“I would never join the workforce again in the corporate world,” Lowenbaum says. “I always worked very hard for the companies I worked for, like they were my own, and I ended up with nothing but a paycheck.”

Part of the reason Lowenbaum started her business was to spend more time with her kids, and it turns out the experience has rubbed off on them. Cuff Luv’s influence spurred her daughter to become a home-based entrepreneur, and now she’s started her own dog-walking business and sells jewelry that she designs. Guess the younger Lowenbaum won’t be entering the corporate world, either!

“I’m a role model, good or bad,” Lowenbaum says. “The influence this business has had on my family has been very positive, fortunately.”

Teching Up Your Startup

Karen Swim, another Home-Based 100 Top Women winner and owner of Michigan-based Words for Hire, takes advantage of technology to make her business hum.

One tech-enabled secret weapon Swim uses when she’s trying to get things done is Elance, a site that connects writers and marketers with potential clients. Vendor matching services similar to Elance are growing in popularity, based on a LendingTree type of model, where the vendors actually compete to get work. StartupNation itself offers a popular vendor matching service, which has proven to be invaluable in helping entrepreneurs save time, find the best vendors and get the best pricing available. Yes, it’s a new era.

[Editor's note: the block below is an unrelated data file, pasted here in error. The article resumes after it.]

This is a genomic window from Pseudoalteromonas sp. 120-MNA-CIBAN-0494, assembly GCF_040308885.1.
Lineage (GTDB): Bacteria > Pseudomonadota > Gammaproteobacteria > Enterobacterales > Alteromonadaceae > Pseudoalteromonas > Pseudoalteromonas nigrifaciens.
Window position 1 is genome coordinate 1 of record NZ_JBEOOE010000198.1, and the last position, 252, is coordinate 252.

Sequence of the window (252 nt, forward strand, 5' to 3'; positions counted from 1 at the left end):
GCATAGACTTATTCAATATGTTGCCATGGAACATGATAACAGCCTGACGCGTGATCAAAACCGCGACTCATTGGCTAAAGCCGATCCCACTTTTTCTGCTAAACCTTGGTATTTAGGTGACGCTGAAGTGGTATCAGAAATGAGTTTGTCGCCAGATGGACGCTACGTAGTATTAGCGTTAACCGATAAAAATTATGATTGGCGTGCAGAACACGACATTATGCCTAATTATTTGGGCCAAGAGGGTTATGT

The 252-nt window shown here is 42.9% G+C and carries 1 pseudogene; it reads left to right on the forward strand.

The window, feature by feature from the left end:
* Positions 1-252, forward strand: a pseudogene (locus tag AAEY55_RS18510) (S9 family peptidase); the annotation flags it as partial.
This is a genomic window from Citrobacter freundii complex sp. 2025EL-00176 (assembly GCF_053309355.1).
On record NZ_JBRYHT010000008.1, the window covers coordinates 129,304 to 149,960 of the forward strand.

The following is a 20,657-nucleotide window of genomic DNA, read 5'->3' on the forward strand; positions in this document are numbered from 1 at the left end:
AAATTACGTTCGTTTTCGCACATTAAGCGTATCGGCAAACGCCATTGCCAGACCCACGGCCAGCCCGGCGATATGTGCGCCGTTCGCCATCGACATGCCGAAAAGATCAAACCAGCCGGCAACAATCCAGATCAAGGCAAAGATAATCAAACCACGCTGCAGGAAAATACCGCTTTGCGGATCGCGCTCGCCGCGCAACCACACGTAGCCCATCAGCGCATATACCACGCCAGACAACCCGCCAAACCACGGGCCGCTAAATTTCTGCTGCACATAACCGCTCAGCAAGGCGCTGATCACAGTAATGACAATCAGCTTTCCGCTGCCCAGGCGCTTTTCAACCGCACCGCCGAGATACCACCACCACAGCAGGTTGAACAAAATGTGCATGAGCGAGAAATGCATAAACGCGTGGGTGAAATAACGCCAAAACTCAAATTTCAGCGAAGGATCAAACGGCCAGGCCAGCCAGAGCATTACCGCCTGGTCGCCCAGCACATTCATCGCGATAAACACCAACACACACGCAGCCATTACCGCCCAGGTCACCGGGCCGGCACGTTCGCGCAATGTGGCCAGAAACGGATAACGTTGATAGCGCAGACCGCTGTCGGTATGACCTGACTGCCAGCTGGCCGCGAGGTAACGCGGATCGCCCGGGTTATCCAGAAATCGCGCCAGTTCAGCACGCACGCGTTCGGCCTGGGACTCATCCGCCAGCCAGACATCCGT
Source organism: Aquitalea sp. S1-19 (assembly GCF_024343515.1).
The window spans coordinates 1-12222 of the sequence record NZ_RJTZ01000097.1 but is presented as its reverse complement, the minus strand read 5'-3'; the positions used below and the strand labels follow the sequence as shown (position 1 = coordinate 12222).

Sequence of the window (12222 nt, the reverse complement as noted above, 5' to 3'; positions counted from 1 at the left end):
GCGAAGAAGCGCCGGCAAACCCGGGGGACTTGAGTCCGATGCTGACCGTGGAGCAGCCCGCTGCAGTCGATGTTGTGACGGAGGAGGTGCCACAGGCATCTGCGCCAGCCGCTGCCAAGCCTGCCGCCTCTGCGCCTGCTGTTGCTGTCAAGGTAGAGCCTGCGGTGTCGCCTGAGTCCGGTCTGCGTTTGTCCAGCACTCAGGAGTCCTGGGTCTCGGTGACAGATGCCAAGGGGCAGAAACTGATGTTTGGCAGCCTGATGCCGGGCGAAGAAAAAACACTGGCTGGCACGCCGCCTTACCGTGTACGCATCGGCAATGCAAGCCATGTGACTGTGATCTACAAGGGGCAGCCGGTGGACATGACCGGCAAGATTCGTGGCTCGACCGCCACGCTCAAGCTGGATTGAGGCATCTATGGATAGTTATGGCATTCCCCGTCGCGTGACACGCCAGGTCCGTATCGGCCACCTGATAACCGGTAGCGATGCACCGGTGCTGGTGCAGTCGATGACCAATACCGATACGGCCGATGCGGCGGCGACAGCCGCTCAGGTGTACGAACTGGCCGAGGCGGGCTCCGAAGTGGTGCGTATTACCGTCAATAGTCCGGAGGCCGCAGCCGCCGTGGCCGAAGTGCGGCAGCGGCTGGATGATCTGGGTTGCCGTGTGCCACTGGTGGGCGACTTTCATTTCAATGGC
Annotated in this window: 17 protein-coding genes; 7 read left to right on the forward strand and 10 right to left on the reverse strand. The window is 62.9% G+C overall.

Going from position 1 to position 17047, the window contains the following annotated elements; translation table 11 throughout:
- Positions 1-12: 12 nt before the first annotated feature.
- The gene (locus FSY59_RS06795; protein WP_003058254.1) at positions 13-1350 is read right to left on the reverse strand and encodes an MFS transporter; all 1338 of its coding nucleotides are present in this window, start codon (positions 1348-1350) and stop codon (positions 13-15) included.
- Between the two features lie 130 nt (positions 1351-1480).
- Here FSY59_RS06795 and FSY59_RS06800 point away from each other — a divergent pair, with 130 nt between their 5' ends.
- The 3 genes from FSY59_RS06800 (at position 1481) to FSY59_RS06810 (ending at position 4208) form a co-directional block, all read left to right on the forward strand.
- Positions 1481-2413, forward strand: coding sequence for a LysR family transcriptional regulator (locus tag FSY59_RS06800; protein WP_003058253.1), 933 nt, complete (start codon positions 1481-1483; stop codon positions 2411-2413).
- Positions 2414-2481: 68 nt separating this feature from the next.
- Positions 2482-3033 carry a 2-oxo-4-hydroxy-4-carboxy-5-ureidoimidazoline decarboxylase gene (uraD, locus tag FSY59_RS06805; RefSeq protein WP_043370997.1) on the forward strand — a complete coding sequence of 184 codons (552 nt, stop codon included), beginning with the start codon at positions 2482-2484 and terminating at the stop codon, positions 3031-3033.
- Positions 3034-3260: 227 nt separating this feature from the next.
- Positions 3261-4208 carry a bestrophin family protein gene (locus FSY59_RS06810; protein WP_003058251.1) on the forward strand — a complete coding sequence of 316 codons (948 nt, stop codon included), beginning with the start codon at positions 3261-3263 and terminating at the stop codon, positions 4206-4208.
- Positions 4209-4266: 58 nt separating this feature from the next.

To put on a professional image, Swim has opted for a virtual phone system as another tech upgrade for her business. She uses RingCentral, which is a phone service provided over the Internet but interfaces with your traditional phone line. She has a toll-free number, has extensions, reroutes calls wherever she goes whenever she wants, and generally has the appearance of a much bigger brick-n-mortar company, all the while working from her home office headquarters.

“I’ve taken business calls when going out on a run and in the grocery store,” Swim admits. All of these techniques give clients the impression, she insists, that they’re working with a professional organization and not someone sitting at home in their pajamas. “I am from the corporate world,” says Swim. “I wanted my business to have that image to assure customers.”

Putting Yourself Out There

No matter how brilliant your idea is, you have to get noticed in order for your idea to turn into cha-ching! These days there are a host of ways beyond traditional press releases and advertising campaigns to achieve that goal.